Five-and-a-Half Myths about Ultra-Orthodox Jews

They’re not anti-Zionist. They’re not right-wing extremists. They’re not even against birth control.

Haredi Jews at a demonstration in Jerusalem on March 2, 2014. Photo by Menahem Kahana/AFP/Getty Images.

Haredi Jews at a demonstration in Jerusalem on March 2, 2014. Photo by Menahem Kahana/AFP/Getty Images.

Response
Dec. 15 2014
About the author

Yehoshua Pfeffer, a rabbi and rabbinical judge, holds a law degree from the Hebrew University and clerked at the Israel Supreme Court. He has taught at a number of yeshivas, published widely on Jewish law and thought, and is currently directing programs for the haredi community in Israel for the Tikvah Fund.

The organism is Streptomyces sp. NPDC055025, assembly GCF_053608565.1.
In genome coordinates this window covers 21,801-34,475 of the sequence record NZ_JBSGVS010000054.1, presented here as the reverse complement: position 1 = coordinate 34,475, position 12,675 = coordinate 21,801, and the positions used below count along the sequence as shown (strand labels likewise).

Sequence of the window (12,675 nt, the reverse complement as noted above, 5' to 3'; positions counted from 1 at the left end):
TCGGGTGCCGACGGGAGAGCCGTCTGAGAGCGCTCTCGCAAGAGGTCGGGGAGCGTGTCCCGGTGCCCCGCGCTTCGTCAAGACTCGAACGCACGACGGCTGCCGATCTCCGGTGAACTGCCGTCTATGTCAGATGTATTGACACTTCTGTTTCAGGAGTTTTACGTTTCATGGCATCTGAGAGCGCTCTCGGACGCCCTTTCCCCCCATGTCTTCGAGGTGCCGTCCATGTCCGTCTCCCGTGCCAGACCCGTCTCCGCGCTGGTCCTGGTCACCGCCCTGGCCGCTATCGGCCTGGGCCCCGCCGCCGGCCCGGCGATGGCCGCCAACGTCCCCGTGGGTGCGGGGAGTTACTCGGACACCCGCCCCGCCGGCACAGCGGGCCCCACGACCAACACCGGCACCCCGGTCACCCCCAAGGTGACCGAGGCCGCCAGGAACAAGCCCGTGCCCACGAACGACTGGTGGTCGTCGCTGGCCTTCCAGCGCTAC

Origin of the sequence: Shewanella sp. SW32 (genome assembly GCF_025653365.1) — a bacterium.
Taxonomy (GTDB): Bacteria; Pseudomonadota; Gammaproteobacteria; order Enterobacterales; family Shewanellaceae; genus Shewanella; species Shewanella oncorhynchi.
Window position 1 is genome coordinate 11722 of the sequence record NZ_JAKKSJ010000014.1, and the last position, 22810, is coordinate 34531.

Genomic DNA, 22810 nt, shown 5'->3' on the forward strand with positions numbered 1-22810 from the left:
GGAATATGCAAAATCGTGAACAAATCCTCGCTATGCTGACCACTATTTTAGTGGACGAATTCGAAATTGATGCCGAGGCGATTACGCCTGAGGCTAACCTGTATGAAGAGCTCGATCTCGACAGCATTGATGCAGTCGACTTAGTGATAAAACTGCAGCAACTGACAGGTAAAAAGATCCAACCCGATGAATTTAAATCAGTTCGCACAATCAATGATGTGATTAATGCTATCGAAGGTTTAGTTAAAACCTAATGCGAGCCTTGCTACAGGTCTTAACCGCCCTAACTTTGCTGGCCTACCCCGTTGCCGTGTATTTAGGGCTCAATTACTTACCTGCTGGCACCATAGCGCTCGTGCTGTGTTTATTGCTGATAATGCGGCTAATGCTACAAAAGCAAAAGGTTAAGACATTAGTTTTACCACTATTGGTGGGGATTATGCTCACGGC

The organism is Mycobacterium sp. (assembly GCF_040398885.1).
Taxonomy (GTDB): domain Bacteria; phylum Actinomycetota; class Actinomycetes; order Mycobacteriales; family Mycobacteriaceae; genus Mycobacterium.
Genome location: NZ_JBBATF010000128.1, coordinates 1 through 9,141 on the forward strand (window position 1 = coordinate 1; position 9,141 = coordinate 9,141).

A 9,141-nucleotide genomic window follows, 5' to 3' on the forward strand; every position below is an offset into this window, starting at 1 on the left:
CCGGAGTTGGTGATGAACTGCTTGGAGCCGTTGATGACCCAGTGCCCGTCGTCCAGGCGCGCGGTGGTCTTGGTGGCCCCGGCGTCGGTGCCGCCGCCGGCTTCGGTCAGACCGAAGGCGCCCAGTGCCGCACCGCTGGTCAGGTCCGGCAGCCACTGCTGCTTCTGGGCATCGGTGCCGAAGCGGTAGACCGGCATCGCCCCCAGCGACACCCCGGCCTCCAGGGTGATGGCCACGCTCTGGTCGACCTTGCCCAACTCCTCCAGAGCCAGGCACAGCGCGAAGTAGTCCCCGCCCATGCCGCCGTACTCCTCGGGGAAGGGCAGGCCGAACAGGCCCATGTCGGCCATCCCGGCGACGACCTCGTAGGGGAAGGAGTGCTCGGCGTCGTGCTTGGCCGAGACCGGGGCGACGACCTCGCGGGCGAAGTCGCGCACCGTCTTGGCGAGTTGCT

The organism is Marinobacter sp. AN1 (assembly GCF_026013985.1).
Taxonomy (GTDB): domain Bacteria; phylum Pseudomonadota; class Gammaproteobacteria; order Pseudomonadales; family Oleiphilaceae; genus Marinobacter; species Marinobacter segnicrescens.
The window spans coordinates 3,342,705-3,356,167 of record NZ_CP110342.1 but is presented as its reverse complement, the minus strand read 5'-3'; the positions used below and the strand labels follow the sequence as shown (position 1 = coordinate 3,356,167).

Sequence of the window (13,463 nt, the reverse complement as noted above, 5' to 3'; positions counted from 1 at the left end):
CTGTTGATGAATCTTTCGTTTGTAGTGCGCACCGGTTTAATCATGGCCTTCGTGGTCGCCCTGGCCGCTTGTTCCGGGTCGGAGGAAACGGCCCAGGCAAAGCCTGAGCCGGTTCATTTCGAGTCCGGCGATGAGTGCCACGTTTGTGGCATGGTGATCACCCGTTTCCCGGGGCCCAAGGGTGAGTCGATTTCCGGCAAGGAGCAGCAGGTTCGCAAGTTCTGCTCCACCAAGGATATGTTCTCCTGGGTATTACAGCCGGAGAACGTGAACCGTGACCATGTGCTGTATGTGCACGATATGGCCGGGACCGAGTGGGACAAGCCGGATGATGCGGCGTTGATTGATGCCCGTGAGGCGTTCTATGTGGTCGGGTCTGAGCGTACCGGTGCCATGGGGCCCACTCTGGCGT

Aharon Ariel Lavi’s essay, “Are the Ultra-Orthodox the Key to Israel’s Future?” is a welcome contribution to what has become a crowded field. Indeed, the ultra-Orthodox (haredi) community in Israel has become something of a Jewish obsession of late—and for perfectly understandable reasons. Living for the most part in insular neighborhoods, wearing exotic clothes and adhering to exotic practices, this large and rapidly growing group of strictly traditionalist Jews provides a tantalizing subject for journalists as well as filmmakers, fiction writers, and television producers. The news media are particularly committed to exposing the foibles—the more salacious, the better—of the so-called “haredi world.”

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More about: Haredim, Israel, Ultra-Orthodox